By Stephen GrahamAssociated Press
February 21, 2005
Three years after the fall of the Taliban, Afghanistan remains the world's sixth-least developed country, the United Nations said Monday, warning that a nation that became a haven for international terrorists could fail again unless more is done to improve the lives of its long-suffering citizens. In a wide-ranging report that measures Afghans' personal security, welfare and ability to control their own lives, the world body ranked the country 173rd out of 178 assessed in 2004. The five states that fared worse are in sub-Saharan Africa.
While landmark October elections showed Afghanistan's political progress, the report urged President Hamid Karzai and his international backers to redouble their efforts to tackle miserable health and education standards, as well as growing inequality which could fuel fresh conflict. "Sustained peace in Afghanistan is not guaranteed despite the early successes in state-building," it said. "The price the international community would pay to protect itself from Afghanistan would be far greater than what it will pay to help develop the country."
Karzai wrote the forward for the study, saying it would help craft better policy. "Curbing corruption, bringing reconstruction gains to all regions of Afghanistan, drawing in foreign investment in a secure involvement and opening up the political process to participation remain the top priorities," Karzai wrote. "As the country now turns a new leaf, our ambition is to give hope to each and every Afghan."
The 288-page report by the United Nations Development Program paints a mixed picture of the country's re-emergence since U.S. forces drove out the former ruling Taliban for harboring al-Qaida leader Osama bin Laden in late 2001. On the plus side, Afghanistan's economy is booming, growing at least 25 percent annually since then and expected to expand by at least 10 percent a year in the next decade. Some 4 million children have enrolled in school -- more than ever before -- and more than 3 million people forced from their homes have returned, most from Pakistan and Iran.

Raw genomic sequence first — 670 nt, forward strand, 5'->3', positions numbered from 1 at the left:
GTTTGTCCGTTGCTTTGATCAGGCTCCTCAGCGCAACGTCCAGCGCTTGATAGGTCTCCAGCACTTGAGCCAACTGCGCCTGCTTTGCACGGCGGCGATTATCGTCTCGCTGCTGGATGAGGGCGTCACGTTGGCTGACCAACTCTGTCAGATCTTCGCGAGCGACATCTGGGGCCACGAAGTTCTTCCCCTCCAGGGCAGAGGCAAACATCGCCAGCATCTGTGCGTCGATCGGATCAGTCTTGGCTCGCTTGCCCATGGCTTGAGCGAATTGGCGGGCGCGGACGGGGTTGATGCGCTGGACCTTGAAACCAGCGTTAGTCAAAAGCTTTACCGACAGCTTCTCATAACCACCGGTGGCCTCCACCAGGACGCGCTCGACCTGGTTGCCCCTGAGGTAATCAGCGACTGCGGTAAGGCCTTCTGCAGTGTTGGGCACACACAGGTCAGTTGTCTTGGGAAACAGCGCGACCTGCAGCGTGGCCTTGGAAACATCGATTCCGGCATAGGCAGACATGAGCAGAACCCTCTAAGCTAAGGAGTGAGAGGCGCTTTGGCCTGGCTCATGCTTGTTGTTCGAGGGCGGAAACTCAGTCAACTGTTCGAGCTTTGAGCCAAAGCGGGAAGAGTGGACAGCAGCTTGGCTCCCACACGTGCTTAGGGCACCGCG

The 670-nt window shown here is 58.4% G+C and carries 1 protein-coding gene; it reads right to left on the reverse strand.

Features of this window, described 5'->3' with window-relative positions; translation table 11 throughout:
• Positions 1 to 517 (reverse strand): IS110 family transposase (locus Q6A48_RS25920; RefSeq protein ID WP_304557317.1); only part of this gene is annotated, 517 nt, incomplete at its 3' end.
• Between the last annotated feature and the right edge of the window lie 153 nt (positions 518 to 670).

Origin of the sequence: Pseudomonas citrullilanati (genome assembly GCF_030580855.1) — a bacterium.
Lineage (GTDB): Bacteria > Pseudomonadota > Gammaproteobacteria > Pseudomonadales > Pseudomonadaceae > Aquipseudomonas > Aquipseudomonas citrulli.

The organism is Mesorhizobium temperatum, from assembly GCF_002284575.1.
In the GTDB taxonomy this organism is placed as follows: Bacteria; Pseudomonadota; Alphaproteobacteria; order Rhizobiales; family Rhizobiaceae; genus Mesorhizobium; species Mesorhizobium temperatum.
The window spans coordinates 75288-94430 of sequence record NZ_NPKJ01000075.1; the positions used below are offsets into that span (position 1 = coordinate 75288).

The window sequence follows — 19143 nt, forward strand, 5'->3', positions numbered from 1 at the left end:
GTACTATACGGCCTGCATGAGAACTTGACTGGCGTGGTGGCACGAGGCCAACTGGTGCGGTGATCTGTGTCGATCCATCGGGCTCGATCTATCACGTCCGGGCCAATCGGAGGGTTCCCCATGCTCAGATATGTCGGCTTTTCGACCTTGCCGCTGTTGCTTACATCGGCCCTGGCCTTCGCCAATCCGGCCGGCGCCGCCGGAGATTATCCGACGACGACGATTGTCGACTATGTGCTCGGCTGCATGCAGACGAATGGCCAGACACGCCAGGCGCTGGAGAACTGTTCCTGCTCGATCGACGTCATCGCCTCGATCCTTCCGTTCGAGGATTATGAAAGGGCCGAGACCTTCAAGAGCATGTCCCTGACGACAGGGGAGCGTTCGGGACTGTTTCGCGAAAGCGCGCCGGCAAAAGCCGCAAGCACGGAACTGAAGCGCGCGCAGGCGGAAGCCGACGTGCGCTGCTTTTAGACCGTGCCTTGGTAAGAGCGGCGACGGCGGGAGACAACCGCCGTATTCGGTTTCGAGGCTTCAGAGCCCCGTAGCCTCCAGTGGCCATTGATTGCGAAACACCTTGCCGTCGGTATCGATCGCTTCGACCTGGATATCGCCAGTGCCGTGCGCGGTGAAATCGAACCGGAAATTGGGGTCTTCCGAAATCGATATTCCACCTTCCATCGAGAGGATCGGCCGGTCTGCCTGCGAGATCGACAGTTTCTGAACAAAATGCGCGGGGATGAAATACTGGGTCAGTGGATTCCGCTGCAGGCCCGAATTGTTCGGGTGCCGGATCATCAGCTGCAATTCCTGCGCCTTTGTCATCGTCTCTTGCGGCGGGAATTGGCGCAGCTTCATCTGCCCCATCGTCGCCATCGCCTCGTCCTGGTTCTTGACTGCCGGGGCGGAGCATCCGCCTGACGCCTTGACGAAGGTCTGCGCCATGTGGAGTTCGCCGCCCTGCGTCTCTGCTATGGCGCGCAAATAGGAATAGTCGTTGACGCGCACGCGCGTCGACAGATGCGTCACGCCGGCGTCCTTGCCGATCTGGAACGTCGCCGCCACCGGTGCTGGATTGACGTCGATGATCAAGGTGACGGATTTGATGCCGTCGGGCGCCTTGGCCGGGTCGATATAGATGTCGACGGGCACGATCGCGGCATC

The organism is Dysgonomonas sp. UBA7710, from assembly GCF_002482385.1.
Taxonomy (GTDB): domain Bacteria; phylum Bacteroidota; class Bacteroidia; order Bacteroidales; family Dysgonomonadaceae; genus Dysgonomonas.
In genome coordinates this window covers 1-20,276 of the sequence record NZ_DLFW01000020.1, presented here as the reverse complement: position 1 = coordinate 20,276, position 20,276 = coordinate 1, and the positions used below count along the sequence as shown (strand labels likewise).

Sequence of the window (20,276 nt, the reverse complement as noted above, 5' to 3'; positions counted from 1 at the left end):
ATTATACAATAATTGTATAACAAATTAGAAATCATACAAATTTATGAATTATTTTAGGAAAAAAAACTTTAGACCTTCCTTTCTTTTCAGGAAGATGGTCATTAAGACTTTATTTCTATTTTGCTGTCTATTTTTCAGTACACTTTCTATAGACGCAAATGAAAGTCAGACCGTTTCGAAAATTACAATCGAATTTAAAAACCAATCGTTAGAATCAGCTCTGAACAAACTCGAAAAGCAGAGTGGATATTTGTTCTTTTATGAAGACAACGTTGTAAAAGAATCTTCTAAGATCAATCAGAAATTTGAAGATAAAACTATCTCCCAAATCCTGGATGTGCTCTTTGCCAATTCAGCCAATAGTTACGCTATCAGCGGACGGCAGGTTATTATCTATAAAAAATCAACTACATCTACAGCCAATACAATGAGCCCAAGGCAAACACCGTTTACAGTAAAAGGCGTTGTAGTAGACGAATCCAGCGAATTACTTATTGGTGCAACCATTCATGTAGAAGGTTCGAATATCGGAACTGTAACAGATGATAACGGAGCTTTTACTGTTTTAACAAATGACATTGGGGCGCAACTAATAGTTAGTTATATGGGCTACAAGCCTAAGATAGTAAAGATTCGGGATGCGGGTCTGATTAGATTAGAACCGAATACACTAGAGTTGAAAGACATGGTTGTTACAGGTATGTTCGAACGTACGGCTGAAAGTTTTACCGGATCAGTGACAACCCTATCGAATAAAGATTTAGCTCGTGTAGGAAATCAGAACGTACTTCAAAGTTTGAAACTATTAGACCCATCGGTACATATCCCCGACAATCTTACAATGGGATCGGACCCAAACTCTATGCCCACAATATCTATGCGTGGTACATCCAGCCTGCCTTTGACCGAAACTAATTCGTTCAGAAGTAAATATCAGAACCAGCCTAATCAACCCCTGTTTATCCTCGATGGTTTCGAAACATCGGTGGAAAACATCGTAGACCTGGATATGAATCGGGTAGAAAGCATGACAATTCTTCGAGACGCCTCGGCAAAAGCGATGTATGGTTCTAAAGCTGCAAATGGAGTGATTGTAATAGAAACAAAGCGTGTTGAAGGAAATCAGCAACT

However, the country still has the worst education system in the world, according to the U.N. calculations, which points out that nearly three-quarters of all adult Afghans are illiterate and fewer than one in five girls go to school at all in many provinces. Moreover, most of the country's income is being mopped up by warlords with strong political and military connections, creating a dangerous gap between rich and poor and between the cities and the countryside. Half of all Afghans are poor, it said.
As a result, the average life expectancy for an Afghan is 44.5 years, 20 years less than in neighboring countries; one Afghan woman dies in pregnancy every 30 minutes and the country is the world leader in infant deaths caused by contaminated water. "Our team found the overwhelming majority of people hold a sense of pessimism and fear that reconstruction is bypassing them," said Daud Saba, one of the report's authors.
The report was also critical of the U.S.-led military engagement in Afghanistan, saying it helped produce a climate of "fear, intimidation, terror and lawlessness" and neglected the longer-term threat to security posed by inequality and injustice. It also described reconstruction projects sponsored by the U.S. military as "inadequate and dangerous," echoing concern from some relief groups that they have blurred the lines between soldiers and civilians, and made aid workers into militant targets. Still, it stressed the need for Afghanistan to develop its own national army and police -- two projects which the United States is currently trying to accelerate -- and proceed with a belated U.N. disarmament drive for factional militias.
On Sunday, a U.S. military spokesman said Washington has doubled the number of soldiers embedded in the Afghan army to speed the training of a fledgling force that is shouldering more of the security burden. A group of 288 U.S. National Guard soldiers arrived in Afghanistan on Friday and Saturday to serve as trainers with the Afghan National Army, joining about 300 already assigned to Afghan units, Maj. Eric Bloom said. The U.N. report also urged Karzai to back calls from human rights groups for a reconciliation process to address the crimes of the past.
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